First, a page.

Deconstructing the PC revolution

At Vintage Computer Festival: How did a desktop computer with 4Kb of memory; a refrigerator-sized magnetic disk drive with just 5Mb capacity; and Intel processor capable of running only a calculator – start a revolution?

The Vintage Computer Festival in Silicon Valley Nov. 3 and 4 marked the 30th anniversary of the launch of the first personal computers including the TRS-80, Apple II and Commodore PET, among other innovations that seem primitive by today’s standards, but started the computer revolution that continues today.

Theresa Welsh recalls her daughter Amy’s reaction when she and her husband told their grade school age child that computers once filled whole rooms.

Slideshow: Highlights from the 2007 Vintage Computer Festival

“She told me later, ‘What I pictured was this giant keyboard with a giant monitor and somebody jumping on the keys, because I couldn’t think of how else a computer could fill up a whole room,’” Welsh recalled.

Room-sized computers were among the recollections shared at a two-day Vintage Computer Festival in Silicon Valley Nov. 3-4. Up for discussion was how products viewed as primitive today -- a desktop computer with just 4KB of memory; a refrigerator-sized magnetic disk drive with just 5MB capacity; an Intel processor capable of running only a calculator – could have found a market, much less started a revolution. Yet they did.

About 200 people, many of them of the gray-haired pony tail, bifocals and middle-age paunch variety, attended the event at the Computer History Museum in Mountain View, Calif.

Welsh, along with her husband David Welsh, coauthored Priming the Pump: How TRS-80 Enthusiasts Helped Spark the PC Revolution, published in May, a 355-page homage to the first mass-marketed microcomputer in the United States.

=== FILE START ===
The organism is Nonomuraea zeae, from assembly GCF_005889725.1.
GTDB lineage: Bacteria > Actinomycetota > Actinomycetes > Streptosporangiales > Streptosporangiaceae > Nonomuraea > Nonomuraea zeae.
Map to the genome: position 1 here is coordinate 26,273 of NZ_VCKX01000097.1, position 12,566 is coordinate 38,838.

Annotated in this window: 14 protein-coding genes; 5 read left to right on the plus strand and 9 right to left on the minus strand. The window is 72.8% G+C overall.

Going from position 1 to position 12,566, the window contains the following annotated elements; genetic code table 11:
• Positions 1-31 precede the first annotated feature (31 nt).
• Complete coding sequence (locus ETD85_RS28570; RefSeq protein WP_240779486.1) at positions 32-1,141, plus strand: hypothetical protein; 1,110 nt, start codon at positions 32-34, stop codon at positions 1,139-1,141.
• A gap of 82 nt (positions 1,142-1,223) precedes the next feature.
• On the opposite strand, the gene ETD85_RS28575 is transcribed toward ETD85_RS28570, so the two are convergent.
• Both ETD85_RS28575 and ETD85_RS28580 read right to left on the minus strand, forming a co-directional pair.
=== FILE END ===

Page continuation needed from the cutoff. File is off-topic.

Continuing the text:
Skeptical executives of Tandy Corp. began limited production of 3,500 TRS-80s in 1977, roughly one for each of the company’s 3,400 Radio Shack electronics stores. After one year on the market, Tandy was scrambling to fill 250,000 orders for the $600 computer, David Welsh says.

The TRS-80 had no hard drive, just 4KB of memory, required an attached cassette tape player for storage and became maligned as the “Trash-80” because of its reliability. But before the TRS-80, the next most popular microcomputer was the Altair 8800, which the buyer had to assemble, he says.

Although the TRS-80 was launched the same year as the Apple II and the Commodore PET personal computers (check out other technologies from the 1980s with our slide show), it benefited from the distribution network and brand identity of Radio Shack.

“What the TRS 80 showed was that there was a market that even Radio Shack hadn’t anticipated, and it showed that a device like this could be produced and mass marketed. That opened the floodgates,” he said.

The TRS-80 also opened the software development floodgates. The Welshes created Lazy Writer, one of the first word processing programs to run on the TRS-80.

One of the first microprocessors on the market, the Intel 4004 introduced in 1971, featured 4-bit computing, a 750KHz clock, completed 75,000 instructions per second, held 4KB of ROM and 640 bytes of RAM.

“By today's standards, this is totally unremarkable,” said Tim McNerney, a computer engineer who created an Intel Museum exhibit to mark the 4004's 35th anniversary.

But the 4004, initially installed in a desktop calculator sold by a Japanese company, led Intel into the microprocessor business that it dominates today. Intel cofounders Gordon Moore and Robert Noyce originally intended to make solid state memory, not chips, McNerney said.

The event also featured a working model of IBM's RAMAC 350, introduced in 1956 as the first magnetic disk storage computer. Al Hoagland, a retired professor of computer science at Santa Clara University, heads a team that restored the RAMAC. The refrigerator-sized machine stored just 5Mb of data. Hoagland's PowerPoint presentation on the restoration project, at 9.16MB, would have crashed it.

But the RAMAC, with a swivel arm that moves across any of 50 stacked up 24-inch diameter disks to store and retrieve data, is a marvel, Hoagland says. “Most people have an emotional response to seeing a RAMAC in operation. It was a huge innovative technology.”

But kids these days – like his students -- never see a disk drive in operation as it's usually hidden inside a computer.

“I found it was very difficult for them to get much of a feeling for disk drives, but then I got a slight break later on once the iPod came out,” Hoagland says.

Copyright © 2007 IDG Communications, Inc.

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